The Help to Buy Wales equity loan scheme will continue until the end of 2021, and we are encouraging the Welsh government to think now about future support it may offer to customers with lower deposits. We are keen to see as much consistency as possible with the existing arrangements in England and urge that any withdrawal of the scheme in Wales should be implemented smoothly, with no cliff-edge effects to disrupt the market.
As part of the devolution of fiscal powers, stamp duty will come under Welsh control from April 2018, meaning that Wales will introduce its first tax for 800 years – the new land transaction tax.
We welcome the intention that this should broadly replicate stamp duty in England, although ministers will not set local rates and bands until October this year. We recognise the need to ensure Wales maintains tax revenue but would like to see rates and bands operate in a way that supports transactions at all levels of the property market.
The government is preparing to implement the Renting Homes (Wales) Act 2016, which will introduce a new standard model contract, expected in 2018, to replace the assured shorthold tenancy in the private rented sector.
We are contributing to the implementation stakeholder group, and working to ensure lenders retain a clear legal route to possession under the new Act. We also want to ensure that the government understands that lenders need time to make changes to documentation and systems before the new tenancy arrangements come into effect.
Welsh ministers, keen to safeguard social housing for the future, have introduced a Bill to abolish the Right to Buy. This year’s Welsh government budget, agreed in January, also includes £1.4 billion to meet the government’s ambitious target of 20,000 new affordable homes over the rest of the Assembly term to 2021.
To meet this target, housing associations in Wales will need to continue to attract private finance on attractive terms. Being able to do so will depend on robust and effective regulation of the sector by ministers, which will help sustain lender confidence.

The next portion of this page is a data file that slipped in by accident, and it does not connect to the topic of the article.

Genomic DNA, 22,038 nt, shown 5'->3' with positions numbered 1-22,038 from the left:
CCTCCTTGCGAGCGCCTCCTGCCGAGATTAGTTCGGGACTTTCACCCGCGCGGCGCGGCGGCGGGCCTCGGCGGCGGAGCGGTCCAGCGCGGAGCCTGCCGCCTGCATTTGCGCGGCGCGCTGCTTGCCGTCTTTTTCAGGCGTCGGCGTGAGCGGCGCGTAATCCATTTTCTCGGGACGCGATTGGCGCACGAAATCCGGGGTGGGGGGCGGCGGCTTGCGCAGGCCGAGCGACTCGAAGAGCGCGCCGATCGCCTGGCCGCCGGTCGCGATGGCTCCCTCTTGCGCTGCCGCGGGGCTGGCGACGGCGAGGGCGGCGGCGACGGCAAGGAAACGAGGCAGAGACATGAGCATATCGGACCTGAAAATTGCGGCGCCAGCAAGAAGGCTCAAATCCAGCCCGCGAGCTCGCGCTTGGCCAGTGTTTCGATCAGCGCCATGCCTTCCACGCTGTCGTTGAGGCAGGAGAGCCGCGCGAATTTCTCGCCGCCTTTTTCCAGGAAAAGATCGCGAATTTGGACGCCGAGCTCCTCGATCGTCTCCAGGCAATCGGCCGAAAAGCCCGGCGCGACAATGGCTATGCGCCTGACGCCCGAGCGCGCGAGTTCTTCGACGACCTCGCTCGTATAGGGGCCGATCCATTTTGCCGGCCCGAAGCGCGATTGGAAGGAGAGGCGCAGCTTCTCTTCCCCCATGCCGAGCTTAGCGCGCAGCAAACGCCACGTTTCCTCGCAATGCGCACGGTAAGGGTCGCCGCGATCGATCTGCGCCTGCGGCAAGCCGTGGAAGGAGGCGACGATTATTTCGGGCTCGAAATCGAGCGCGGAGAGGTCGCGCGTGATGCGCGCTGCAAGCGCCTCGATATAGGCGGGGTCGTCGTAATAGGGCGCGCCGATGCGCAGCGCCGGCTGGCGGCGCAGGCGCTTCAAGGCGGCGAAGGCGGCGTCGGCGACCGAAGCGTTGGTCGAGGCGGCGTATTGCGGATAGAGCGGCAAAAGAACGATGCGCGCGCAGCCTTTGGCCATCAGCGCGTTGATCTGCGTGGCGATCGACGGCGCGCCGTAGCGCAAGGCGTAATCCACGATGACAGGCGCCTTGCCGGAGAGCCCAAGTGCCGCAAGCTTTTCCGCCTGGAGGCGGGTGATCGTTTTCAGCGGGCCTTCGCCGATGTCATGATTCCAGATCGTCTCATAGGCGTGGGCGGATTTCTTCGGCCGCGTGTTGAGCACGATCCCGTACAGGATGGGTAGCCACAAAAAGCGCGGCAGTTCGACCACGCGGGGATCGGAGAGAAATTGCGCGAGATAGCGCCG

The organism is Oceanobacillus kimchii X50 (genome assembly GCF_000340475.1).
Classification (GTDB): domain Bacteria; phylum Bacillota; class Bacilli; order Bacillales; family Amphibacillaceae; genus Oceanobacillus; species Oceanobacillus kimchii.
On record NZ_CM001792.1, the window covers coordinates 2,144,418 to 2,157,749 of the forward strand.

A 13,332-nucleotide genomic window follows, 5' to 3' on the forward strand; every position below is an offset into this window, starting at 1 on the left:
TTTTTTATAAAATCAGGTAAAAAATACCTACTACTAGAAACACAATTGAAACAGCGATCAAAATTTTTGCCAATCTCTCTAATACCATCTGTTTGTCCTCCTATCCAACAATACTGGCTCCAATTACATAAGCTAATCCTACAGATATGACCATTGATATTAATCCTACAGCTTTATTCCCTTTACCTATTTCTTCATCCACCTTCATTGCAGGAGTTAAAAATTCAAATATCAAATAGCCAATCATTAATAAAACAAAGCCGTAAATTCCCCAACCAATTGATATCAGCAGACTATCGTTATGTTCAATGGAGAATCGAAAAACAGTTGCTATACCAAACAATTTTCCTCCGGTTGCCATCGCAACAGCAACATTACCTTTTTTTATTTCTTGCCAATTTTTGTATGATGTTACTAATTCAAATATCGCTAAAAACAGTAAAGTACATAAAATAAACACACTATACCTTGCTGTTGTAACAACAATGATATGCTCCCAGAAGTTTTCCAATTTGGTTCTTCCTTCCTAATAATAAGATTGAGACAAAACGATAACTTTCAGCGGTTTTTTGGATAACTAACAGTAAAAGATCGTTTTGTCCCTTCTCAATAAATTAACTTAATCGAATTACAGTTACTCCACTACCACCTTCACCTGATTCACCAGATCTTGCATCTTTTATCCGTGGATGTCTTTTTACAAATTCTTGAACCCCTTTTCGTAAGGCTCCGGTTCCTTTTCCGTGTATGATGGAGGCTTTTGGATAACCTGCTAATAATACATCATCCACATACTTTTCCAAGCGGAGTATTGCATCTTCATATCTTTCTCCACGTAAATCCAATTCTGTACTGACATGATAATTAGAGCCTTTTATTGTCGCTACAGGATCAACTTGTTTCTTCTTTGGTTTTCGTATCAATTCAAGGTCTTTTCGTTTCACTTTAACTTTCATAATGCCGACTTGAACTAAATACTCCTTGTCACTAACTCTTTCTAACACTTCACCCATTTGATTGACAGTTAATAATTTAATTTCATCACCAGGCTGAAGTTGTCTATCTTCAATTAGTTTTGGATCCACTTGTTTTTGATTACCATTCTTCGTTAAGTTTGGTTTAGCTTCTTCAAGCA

So, as the Welsh government responds to the recent re-classification of Welsh housing associations by the ONS, lenders will want to see the right balance between removing controls and retaining effective regulatory powers. Lenders want the government to go only as far as is needed to address ONS issues, and to adopt measures similar to those introduced in England.
In our evidence to the recent inquiry by the Assembly’s public accounts committee, we stressed that any weakening of the regulator’s powers, particularly measures to intervene when an association is failing, is likely to undermine lender confidence significantly.
Rent to Own and shared ownership
We have contributed to a government steering group to develop a new Rent to Own scheme. This will include an option to buy the property on a shared ownership basis, if someone has a deposit and can afford a mortgage to buy a share of the property.
The aim is that at least 1,000 homes will be provided through the scheme during the current Assembly term, up to 2021. Shared ownership will be based on the established Homes and Communities Agency model lease in England. Lenders are already familiar with this, and that will help ensure consistency between the two countries.
Innovation and modern methods of construction
The Welsh government has recently begun work on an innovative housing construction programme, with £20 million funding. The plan is to work through the housing association sector to provide affordable and social rented homes. We sit on the steering group overseeing development of the scheme, and will address lender concerns on build quality, the lifespan and maintenance of properties, and warranties.
The Welsh Assembly and government are striking out in their own direction on housing policy, with a strong focus on affordable and social housing delivered by registered social landlords. Finance is provided through grants and attractively priced private funding and investment.
Housing policy in Wales will evolve in the aftermath of the UK general election but social housing assets are being protected by plans to abolish the Right to Buy, and support for low-deposit home-buyers through the Help to Buy scheme is successful and popular. Tax devolution is being introduced, and the new land transaction tax next year will provide a measure of fiscal control of the housing market.